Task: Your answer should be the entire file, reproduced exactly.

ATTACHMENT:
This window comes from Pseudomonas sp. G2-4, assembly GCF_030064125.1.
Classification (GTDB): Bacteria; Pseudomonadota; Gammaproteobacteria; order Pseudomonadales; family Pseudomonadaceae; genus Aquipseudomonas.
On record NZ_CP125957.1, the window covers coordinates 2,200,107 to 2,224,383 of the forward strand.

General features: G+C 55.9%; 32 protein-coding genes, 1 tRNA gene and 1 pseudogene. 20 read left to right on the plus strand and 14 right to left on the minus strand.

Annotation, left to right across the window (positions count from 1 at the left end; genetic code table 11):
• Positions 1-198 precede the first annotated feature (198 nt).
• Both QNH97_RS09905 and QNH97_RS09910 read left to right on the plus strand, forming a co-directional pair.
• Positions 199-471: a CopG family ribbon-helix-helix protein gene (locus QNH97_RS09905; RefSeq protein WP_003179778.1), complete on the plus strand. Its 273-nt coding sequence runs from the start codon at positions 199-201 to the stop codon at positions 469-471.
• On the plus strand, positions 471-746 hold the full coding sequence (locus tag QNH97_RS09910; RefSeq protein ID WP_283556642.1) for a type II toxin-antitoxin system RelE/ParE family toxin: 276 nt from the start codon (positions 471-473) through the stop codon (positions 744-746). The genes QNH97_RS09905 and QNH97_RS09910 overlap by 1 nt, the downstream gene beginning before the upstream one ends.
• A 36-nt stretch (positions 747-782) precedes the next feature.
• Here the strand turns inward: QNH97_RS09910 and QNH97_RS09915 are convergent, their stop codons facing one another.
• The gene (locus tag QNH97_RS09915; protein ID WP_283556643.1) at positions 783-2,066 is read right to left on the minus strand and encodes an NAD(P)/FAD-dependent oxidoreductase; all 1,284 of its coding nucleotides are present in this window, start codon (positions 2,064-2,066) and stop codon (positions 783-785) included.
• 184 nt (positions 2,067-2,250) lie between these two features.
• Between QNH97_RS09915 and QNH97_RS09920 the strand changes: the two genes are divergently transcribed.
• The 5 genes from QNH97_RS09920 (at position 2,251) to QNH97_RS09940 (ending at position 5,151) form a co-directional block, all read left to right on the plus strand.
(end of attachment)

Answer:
This window comes from Pseudomonas sp. G2-4, assembly GCF_030064125.1.
Classification (GTDB): Bacteria; Pseudomonadota; Gammaproteobacteria; order Pseudomonadales; family Pseudomonadaceae; genus Aquipseudomonas.
On record NZ_CP125957.1, the window covers coordinates 2,200,107 to 2,224,383 of the forward strand.

General features: G+C 55.9%; 32 protein-coding genes, 1 tRNA gene and 1 pseudogene. 20 read left to right on the plus strand and 14 right to left on the minus strand.

Annotation, left to right across the window (positions count from 1 at the left end; genetic code table 11):
• Positions 1-198 precede the first annotated feature (198 nt).
• Both QNH97_RS09905 and QNH97_RS09910 read left to right on the plus strand, forming a co-directional pair.
• Positions 199-471: a CopG family ribbon-helix-helix protein gene (locus QNH97_RS09905; RefSeq protein WP_003179778.1), complete on the plus strand. Its 273-nt coding sequence runs from the start codon at positions 199-201 to the stop codon at positions 469-471.
• On the plus strand, positions 471-746 hold the full coding sequence (locus tag QNH97_RS09910; RefSeq protein ID WP_283556642.1) for a type II toxin-antitoxin system RelE/ParE family toxin: 276 nt from the start codon (positions 471-473) through the stop codon (positions 744-746). The genes QNH97_RS09905 and QNH97_RS09910 overlap by 1 nt, the downstream gene beginning before the upstream one ends.
• A 36-nt stretch (positions 747-782) precedes the next feature.
• Here the strand turns inward: QNH97_RS09910 and QNH97_RS09915 are convergent, their stop codons facing one another.
• The gene (locus tag QNH97_RS09915; protein ID WP_283556643.1) at positions 783-2,066 is read right to left on the minus strand and encodes an NAD(P)/FAD-dependent oxidoreductase; all 1,284 of its coding nucleotides are present in this window, start codon (positions 2,064-2,066) and stop codon (positions 783-785) included.
• 184 nt (positions 2,067-2,250) lie between these two features.
• Between QNH97_RS09915 and QNH97_RS09920 the strand changes: the two genes are divergently transcribed.
• The 5 genes from QNH97_RS09920 (at position 2,251) to QNH97_RS09940 (ending at position 5,151) form a co-directional block, all read left to right on the plus strand.